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Vol 23 No 6 June/July 2018

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Data protection handbook

State Expansion of Federal Constitutional Liberties

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ISBN13: 9780815333685
ISBN: 0815333684
Published: July 2001
Publisher: Taylor & Francis
Format: Hardback
Price: £98.99

This work provides a comprehensive introduction to the phenomenon of state expansion of federally guaranteed constitutional liberties. In a series of constitutional provisions, reports and debates from state constitutional conventions, state and federal cases, litigation briefs, and scholarly articles drawn from the fields of law and political science, it traces the jurisprudential foundations for an independent state constitutional law. The author illustrates the range of liberty-expanding constitutional rulings by state courts, and sets out the key debates that presently engage judges and scholars alike in this controversial area of law. The first volume of this collection focuses on the early and enthusiastic reception of state courts to Justice Brennan's notion of a vigorous, independent, liberty-protective role for state constitutional law. The second volume examines the jurisprudential crisis in state constitutional law precipitated by state courts acceptance of Justice Brennan's challenge.

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Vol.1: The Development of Independent State Constitutional Law I. Introduction to State Bills of Rights 1. U.S. Constitution, Bill of Rights.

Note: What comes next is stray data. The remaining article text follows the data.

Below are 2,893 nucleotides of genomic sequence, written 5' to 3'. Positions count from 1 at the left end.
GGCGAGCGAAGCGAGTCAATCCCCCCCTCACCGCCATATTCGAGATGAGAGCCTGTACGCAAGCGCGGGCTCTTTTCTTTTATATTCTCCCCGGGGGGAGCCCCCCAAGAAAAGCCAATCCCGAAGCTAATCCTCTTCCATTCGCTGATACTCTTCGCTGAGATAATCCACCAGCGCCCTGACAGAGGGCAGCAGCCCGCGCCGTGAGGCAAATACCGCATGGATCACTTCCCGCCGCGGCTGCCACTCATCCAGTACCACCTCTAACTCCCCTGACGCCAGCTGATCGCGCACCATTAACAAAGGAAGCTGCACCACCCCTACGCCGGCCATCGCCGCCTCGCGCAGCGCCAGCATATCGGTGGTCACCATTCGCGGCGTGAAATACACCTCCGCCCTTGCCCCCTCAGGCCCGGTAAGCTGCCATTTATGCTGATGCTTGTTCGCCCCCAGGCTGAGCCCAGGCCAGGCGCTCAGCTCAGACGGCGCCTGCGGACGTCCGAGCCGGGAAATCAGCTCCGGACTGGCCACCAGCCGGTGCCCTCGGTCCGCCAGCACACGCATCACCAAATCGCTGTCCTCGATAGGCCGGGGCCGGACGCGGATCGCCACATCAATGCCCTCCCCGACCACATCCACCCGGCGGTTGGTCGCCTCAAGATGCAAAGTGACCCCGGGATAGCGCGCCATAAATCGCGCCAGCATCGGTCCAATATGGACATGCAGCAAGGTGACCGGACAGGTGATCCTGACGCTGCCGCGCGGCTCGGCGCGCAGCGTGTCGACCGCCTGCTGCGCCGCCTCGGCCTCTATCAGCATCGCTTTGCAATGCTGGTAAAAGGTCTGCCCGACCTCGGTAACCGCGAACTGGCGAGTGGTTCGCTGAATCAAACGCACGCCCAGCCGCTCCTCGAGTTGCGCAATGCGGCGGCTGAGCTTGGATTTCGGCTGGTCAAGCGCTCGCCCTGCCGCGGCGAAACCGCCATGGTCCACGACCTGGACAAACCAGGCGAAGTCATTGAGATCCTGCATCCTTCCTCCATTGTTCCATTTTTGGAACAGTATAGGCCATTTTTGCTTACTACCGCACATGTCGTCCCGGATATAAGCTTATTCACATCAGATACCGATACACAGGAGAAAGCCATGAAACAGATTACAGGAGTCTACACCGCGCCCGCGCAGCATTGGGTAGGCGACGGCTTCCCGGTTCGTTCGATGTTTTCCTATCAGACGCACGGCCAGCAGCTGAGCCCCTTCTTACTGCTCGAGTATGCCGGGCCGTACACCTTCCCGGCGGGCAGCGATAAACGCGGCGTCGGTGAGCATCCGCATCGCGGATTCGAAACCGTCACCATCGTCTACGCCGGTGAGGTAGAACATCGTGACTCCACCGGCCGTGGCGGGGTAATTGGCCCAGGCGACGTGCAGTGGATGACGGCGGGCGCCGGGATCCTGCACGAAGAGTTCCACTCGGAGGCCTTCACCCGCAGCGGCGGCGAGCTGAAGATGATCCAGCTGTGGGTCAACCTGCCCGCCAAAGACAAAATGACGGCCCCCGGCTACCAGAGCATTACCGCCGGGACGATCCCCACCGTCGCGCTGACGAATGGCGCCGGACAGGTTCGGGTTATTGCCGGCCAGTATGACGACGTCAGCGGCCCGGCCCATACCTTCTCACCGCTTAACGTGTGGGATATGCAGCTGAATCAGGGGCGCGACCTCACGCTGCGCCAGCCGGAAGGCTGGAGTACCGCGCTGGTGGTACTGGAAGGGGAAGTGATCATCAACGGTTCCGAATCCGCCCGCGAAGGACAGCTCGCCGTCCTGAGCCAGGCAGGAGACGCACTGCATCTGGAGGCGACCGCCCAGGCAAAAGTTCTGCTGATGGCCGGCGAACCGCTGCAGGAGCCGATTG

2. Massachusetts Constitution, Part the First.
3. California Constitution, Article 1.
4. Texas Constitution, Article 1.
5. Report of the Committee on Bill of Rights and Suffrage, New York Constitutional Convention (1967).
6. Bill of Rights Committee Proposal No. VIII, Montana Constitutional Convention (1971-72). II. The Jurisprudential Basis for an Independent State Constitutional Law 1. Barron vs. Baltimore (1833).
2. Paul Finkelman: State Constitutional Protection of Liberty and the Antebellum New Jersey Supreme Court: Chief Justice Hornblower and the Fugitive Slave Law, Rutgers Law Journal (1992).
3. Duncan vs. Louisiana (1968).
4. Michigan vs. Long (1983). III. The Call to Heightened State Protection of Individual Liberties 1. William J. Brennan, Jr: State Constitutions and the Protection of Individual Rights, Harvard Law Review (1977). IV. The Response from State Courts and Judges 1. Hans A. Linde: First Things First: Rediscovering the States' Bill of Rights, University of Baltimore Law Review (1980).
2. State vs. Henry (Or.
3. Stewart G. Pollock: State Constitutions as Separate Sources of Fundamental Rights, Rutgers Law Review (1983).
4. State vs. Jackson (Wash.
5. Shirley S. Abrahamson: Criminal Law and State Constitutions: The Emergence of State Constitutional Law, Texas Law Review (1985).
6. Judith S. Kaye: Dual Constitutionalism in Practice and Principle, St. John's Law Review (1987).
7. Immuno A.G. vs. Moor-Jankowski (N.Y.
8. Commonwealth vs. Wasson (Ky.
1993). V. Contemporary State Constitutional Litigation 1. Brief of Governor Lincoln C. Almond, Relating to his Request for an Advisory Opinion to the Justices (1997). Vol.2: The Jurisprudential Crisis of State Constitutional Law I. The Backlash Against New Judicial Federalism 1. State vs. Florance (Or.
2. California Proposition 8, Victim's Bill of Rights (1982).
3. Florida Constitution: Article I, Section 12.
4. State vs. Barton (Conn.
1991). II. The Debate Over Interpretive Methodology 1. Hans A. Linde: E Pluribus: Constitutional theory and State, Georgia Law Review (1984).
2. State vs. Hunt (N.J.
3. State vs. Gunwall (Wash.
4. Robert F. Utter: Swimming in the Jaws of the Crocodile: State Court Comment on Federal Constitutional Issues when Disposing of Cases on State Constitutional Grounds, Texas Law Review (1985). III. The Scholarly Critique 1. George Deukmejian and C.K. Thompson Jr: All Sail and No Anchor: Judicial Review under the California Constitution, Hastings Constitutional Law Quarterly (1979).
2. Earl M. Maltz: False Prophet: Justice Brennan and the Theory of State Constitutional Law, Hasti